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Issue No.01 - January-March (2003 vol.2)
pp: 1-2
Published by the IEEE Computer Society
This is start of the second year of IEEE Transactions on Mobile Computing. I hope you enjoyed the first year. TMC has experienced a large growth in submission rate over its first year of publication. I hope this indicates a strong and growing interest in the area of mobile computing. The Editorial Board and Steering Committee, along with the Computer Society publications staff, have worked hard to ensure timely, high quality reviews that, in the end, result in a high quality publication. Much credit also goes to the many of you who have served as reviewers for TMC submissions. We all hope you will continue to support TMC through your submissions, offers to help, and readership.
I would like to welcome five new Associate Editors to the TMC Editorial Board. Professor Sajal Das is the founder and current director of the Center for Research in Wireless Mobility and Networking at the University of Texas at Arlington. He is an expert on mobility management, 3G networks, and ad hoc networks, and will be handling papers in these areas. Dr. John Heidemann is a project leader at the University of Southern California's (USC) Information Sciences Institute (ISI) and a research assistant professor at USC. He is an expert on many aspects of sensor networks and will be handling papers in this area. Professor Cetin Koc is an expert in security and cryptography. Professor Koc is the founder and director of the Information Security Lab at Oregon State University. Professor Catherine Rosenberg from Purdue University is an expert on wireless and broadband networks. She will be handling papers on traffic engineering, quality of service, and mobility in wireless networks. Dr. Michael Waidner is also an expert in security and cryptography. Dr. Waidner is with IBM Zurich Research where he is involved in security related projects. I welcome them all to the Editorial Board of TMC. Their biographies are below. I hope you enjoy this issue.
Thomas F. La Porta
Editor-in-Chief

For information on obtaining reprints of this article, please send e-mail to: tmc@computer.org, and reference IEEECS Log Number 5-122002.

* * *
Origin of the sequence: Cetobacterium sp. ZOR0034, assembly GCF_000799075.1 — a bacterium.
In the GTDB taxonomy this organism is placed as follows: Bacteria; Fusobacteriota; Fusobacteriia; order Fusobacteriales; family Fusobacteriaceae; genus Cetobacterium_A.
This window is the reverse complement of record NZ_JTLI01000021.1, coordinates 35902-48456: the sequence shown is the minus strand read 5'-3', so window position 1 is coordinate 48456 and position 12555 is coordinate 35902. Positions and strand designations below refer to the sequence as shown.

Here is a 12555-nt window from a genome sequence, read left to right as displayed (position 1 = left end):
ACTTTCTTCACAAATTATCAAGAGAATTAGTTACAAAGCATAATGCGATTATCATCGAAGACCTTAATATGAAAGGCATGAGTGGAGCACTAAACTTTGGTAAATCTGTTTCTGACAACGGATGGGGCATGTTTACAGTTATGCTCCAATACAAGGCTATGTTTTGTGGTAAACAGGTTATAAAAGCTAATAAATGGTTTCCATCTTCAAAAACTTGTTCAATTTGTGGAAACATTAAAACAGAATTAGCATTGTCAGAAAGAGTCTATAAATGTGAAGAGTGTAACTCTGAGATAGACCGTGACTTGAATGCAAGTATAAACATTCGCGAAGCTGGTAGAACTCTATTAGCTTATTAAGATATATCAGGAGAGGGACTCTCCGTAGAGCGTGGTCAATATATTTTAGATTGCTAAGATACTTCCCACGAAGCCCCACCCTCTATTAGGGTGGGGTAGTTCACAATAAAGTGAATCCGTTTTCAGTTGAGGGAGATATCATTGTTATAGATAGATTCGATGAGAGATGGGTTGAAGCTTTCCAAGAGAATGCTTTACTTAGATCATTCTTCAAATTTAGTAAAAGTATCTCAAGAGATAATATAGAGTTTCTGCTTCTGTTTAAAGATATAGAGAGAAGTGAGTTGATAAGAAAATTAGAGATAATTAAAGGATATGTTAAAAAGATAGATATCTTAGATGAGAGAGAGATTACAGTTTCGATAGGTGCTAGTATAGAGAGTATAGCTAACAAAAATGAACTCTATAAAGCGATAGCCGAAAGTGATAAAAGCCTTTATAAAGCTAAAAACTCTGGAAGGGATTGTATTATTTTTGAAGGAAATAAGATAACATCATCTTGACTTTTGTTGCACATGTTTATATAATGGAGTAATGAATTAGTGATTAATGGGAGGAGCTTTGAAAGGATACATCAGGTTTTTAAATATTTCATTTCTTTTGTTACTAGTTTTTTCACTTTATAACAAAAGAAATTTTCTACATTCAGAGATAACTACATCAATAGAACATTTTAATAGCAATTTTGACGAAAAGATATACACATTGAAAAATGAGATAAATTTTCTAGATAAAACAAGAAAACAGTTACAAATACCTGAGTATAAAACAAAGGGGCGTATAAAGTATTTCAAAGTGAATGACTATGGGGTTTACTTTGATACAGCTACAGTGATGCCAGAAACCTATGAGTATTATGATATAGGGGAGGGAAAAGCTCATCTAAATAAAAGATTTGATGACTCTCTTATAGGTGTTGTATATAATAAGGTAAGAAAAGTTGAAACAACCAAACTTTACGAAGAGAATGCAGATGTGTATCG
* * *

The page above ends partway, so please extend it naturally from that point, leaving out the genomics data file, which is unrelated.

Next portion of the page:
Sajal K. Dasreceived the BTech degree in 1983 from Calcutta University, the MS degree in 1984 from the Indian Institute of Science, Bangalore, and the PhD degree in 1988 from the University of Central Florida, Orlando, all in computer science. Currently, he is a professor of computer science and engineering and also the founding director of the Center for Research in Wireless Mobility and Networking (CReWMaN) at the University of Texas at Arlington (UTA). Prior to 1999, he was a professor of computer science at the University of North Texas (UNT), Denton. Dr. Das is a recipient of the UNT Student Association's Honor Professor Award in 1991 and 1997 for best teaching and outstanding research, and UTA's Outstanding Senior Faculty Research Award in computer science in 2001. His current research interests include resource and mobility management in wireless networks, mobile and pervasive computing, wireless multimedia and QoS provisioning, sensor networks, mobile internet architectures and protocols, distributed processing, and grid computing. He has published more than 170 research papers, and holds four US patents in wireless mobile networks. He received the Best Paper Awards in ACM MobiCom'99, ICOIN-16, ACM MSWIM 2000, and ACM/IEEE PADS'97. Dr. Das also serves on the Editorial Boards of ACM/Kluwer Wireless Networks, Computer Networks, the Journal of Parallel and Distributed Computing, Parallel Processing Letters, and the Journal of Parallel Algorithms and Applications. He served as general chair of IEEE MASCOTS-2002; general vice chair of IEEE PerCom-2003, ACM MobiCom-2000 and HiPC 2000-01; general chair of ACM WoWMoM 2000-2002; program chair of IWDC-2002, WoWMoM 1998-99; TPC vice chair of ICPADS-2002; and as a TPC member of numerous IEEE and ACM conferences. He is a member of the IEEE TCCC and TCPP Executive Committees and on the Advisory Boards of several cutting-edge companies.